Tuesday’s storm in Iowa shows not all derechos are created equal
This week's storm that blew through the state caused minor damage, reaching speeds of 60 to 70 miles per hour. Meteorologists said these large lateral storms "aren't that uncommon" in the Midwest.
Tuesday morning, the mayor of Cedar Rapids got word from Linn County Emergency Management. There was a storm brewing in South Dakota. The winds were strong and became rooted in the hot and humid air over the Great Plains region. It all but echoed a nightmare from 2020: the derecho.
Derechos are lines of thunderstorms spanning over 400 miles in length and 60 miles wide with winds of at least 60 miles per hour.
It was one of these strong lateral traveling systems that caused an estimated $11 billion in damages, toppled millions of trees and caused widespread power outages in August 2020. One of the hardest-hit areas was Cedar Rapids, which lost 65 percent of its tree canopy and left many residents without power for weeks.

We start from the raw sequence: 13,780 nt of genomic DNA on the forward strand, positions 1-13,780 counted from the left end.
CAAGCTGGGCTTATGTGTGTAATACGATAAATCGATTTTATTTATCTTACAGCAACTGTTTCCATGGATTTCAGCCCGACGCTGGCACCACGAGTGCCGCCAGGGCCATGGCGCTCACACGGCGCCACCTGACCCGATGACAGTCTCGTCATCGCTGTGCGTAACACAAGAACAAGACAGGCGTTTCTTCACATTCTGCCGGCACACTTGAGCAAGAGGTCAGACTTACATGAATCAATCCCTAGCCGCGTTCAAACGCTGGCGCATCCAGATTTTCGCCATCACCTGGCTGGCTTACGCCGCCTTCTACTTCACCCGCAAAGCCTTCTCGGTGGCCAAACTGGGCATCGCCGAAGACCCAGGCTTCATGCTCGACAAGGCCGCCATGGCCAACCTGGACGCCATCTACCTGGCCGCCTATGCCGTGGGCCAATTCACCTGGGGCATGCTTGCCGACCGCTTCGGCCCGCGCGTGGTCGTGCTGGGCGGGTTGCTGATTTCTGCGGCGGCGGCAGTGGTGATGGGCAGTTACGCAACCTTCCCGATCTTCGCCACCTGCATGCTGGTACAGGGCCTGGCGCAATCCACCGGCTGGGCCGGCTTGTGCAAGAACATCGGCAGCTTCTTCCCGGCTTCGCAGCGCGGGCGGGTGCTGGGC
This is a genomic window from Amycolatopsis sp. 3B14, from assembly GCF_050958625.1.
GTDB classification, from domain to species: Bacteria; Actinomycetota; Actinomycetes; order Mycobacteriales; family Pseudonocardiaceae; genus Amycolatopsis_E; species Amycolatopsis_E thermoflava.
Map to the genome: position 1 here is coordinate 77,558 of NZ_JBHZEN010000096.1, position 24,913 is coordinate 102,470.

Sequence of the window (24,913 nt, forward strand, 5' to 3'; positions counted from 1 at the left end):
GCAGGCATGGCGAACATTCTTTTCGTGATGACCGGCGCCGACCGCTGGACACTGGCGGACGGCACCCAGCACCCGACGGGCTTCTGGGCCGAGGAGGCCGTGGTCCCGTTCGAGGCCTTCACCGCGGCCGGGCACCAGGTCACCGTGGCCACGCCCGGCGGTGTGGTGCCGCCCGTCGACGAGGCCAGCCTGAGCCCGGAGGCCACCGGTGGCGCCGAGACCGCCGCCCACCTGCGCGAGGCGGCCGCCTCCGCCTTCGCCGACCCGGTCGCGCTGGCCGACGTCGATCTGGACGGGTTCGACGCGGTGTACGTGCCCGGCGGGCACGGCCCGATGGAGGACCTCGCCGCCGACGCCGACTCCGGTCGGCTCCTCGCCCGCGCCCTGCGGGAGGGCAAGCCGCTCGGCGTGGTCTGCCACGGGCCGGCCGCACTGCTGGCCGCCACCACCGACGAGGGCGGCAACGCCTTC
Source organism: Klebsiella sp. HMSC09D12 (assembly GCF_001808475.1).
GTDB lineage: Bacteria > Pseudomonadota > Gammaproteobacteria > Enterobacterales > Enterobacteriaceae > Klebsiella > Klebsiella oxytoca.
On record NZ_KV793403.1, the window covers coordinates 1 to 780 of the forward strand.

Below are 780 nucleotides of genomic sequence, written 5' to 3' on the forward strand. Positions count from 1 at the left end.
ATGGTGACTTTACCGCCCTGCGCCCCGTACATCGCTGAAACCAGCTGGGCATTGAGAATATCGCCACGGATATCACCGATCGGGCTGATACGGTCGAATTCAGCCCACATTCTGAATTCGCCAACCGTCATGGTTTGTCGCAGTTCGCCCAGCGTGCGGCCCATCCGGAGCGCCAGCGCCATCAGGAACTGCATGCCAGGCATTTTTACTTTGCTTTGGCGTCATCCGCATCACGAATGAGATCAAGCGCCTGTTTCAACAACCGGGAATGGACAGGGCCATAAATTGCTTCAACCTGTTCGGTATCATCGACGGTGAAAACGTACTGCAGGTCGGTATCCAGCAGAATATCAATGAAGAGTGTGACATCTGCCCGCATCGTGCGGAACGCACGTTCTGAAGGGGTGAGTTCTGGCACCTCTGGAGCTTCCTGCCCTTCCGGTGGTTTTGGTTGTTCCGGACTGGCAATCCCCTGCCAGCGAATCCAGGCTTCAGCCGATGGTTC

Cedar Rapids Mayor Tiffany O’Donnell said the storm has changed the way she reacts to threatening weather.
“I think for those of us who grew up in Iowa, severe storms are really nothing new but those of us who lived through that derecho, we do… it gives us pause,” O’Donnell said. Everyone was noticeably—certainly at the city—on edge.”
While Tuesday’s storm system reached speeds of 100 mph in South Dakota, Iowa experienced winds of "just" 70 to 60 miles per hour – a far cry from 2020’s derecho that clocked a peak of 140 mph. There were reports of crop damage and power outages from Cedar Rapids to the Quad-Cities.
Peter Speck, a meteorologist at the National Weather Service in the Quad-Cities, told IPR News that while both storms fit the bill, derechos vary.
“Derechos aren't that uncommon across the Plains and Midwest. Though the magnitude of those has not really reached what we saw in Cedar Rapids in 2020, not all derechos are created equal,” Speck said. “It highly depends on the environments they’re going into.”